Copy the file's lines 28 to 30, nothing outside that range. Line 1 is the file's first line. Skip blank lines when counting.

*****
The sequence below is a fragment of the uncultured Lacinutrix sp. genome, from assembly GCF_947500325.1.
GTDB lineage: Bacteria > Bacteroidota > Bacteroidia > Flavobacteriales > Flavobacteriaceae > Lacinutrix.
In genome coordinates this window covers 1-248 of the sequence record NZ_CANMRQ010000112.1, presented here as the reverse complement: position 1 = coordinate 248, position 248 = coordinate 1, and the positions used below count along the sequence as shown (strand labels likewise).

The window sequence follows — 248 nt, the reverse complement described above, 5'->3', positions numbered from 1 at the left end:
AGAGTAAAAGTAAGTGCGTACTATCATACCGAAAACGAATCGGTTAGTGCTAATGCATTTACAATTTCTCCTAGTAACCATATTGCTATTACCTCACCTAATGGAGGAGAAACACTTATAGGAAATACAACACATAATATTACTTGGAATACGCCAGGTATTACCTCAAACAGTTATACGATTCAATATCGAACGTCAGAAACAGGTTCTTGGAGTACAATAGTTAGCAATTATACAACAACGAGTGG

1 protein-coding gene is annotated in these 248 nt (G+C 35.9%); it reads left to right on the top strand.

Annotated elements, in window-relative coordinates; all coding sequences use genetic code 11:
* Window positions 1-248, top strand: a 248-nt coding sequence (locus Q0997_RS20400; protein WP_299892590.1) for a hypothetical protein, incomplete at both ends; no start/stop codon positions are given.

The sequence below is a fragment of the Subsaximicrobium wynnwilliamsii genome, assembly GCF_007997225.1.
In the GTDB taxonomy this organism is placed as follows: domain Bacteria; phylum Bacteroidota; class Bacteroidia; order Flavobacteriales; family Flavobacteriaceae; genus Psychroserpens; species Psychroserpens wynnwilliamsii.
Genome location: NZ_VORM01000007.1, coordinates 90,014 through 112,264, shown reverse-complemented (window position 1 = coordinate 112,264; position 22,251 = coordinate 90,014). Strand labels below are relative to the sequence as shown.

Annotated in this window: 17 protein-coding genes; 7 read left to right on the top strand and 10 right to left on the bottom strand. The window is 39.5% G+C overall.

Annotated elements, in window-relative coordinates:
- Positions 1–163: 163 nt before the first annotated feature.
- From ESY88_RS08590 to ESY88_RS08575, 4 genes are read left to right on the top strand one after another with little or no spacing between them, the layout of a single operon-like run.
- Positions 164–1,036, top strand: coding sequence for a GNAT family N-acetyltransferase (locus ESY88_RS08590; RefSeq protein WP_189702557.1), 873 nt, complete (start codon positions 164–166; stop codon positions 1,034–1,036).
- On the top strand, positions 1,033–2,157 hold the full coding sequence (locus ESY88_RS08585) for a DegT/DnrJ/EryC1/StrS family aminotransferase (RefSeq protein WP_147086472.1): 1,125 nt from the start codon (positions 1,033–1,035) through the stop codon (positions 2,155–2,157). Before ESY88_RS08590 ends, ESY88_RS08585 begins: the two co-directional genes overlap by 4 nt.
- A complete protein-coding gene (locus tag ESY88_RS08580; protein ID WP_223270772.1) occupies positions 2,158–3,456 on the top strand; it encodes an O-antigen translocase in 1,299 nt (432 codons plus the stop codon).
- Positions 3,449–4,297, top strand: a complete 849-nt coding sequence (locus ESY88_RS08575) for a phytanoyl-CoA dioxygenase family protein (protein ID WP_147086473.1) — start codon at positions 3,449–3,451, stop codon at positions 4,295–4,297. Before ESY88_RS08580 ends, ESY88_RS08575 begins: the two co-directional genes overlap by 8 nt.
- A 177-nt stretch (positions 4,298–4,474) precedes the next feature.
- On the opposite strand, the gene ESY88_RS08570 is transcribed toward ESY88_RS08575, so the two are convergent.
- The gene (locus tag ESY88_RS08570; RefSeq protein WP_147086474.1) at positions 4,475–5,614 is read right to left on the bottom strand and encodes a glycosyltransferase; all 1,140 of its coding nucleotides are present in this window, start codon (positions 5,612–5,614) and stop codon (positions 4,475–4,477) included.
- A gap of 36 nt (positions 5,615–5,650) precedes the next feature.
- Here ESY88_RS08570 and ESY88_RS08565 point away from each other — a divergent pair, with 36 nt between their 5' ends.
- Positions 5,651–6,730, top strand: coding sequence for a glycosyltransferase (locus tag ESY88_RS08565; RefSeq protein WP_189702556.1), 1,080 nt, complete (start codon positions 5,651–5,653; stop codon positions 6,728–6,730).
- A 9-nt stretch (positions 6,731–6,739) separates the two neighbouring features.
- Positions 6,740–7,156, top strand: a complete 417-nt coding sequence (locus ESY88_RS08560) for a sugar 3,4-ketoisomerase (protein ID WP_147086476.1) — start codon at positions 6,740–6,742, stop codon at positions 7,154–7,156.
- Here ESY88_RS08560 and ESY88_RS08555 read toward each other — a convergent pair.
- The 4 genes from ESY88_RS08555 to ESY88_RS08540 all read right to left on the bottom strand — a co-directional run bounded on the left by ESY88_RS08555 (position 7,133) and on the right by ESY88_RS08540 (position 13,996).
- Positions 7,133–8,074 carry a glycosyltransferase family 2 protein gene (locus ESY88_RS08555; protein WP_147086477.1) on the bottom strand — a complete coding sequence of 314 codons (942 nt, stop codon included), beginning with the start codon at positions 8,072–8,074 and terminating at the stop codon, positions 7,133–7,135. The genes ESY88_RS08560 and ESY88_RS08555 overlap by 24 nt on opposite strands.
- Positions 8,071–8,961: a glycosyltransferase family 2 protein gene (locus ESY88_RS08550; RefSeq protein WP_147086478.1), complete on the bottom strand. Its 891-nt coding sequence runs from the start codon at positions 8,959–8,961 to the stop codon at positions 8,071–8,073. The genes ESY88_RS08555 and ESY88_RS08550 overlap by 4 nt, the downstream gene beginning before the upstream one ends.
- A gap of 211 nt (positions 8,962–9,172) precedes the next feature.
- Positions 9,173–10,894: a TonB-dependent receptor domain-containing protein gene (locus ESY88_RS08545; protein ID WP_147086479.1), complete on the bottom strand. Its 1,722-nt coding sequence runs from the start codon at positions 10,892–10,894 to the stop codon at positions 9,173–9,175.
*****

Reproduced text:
- Here ESY88_RS08560 and ESY88_RS08555 read toward each other — a convergent pair.
- The 4 genes from ESY88_RS08555 to ESY88_RS08540 all read right to left on the bottom strand — a co-directional run bounded on the left by ESY88_RS08555 (position 7,133) and on the right by ESY88_RS08540 (position 13,996).
- Positions 7,133–8,074 carry a glycosyltransferase family 2 protein gene (locus ESY88_RS08555; protein WP_147086477.1) on the bottom strand — a complete coding sequence of 314 codons (942 nt, stop codon included), beginning with the start codon at positions 8,072–8,074 and terminating at the stop codon, positions 7,133–7,135. The genes ESY88_RS08560 and ESY88_RS08555 overlap by 24 nt on opposite strands.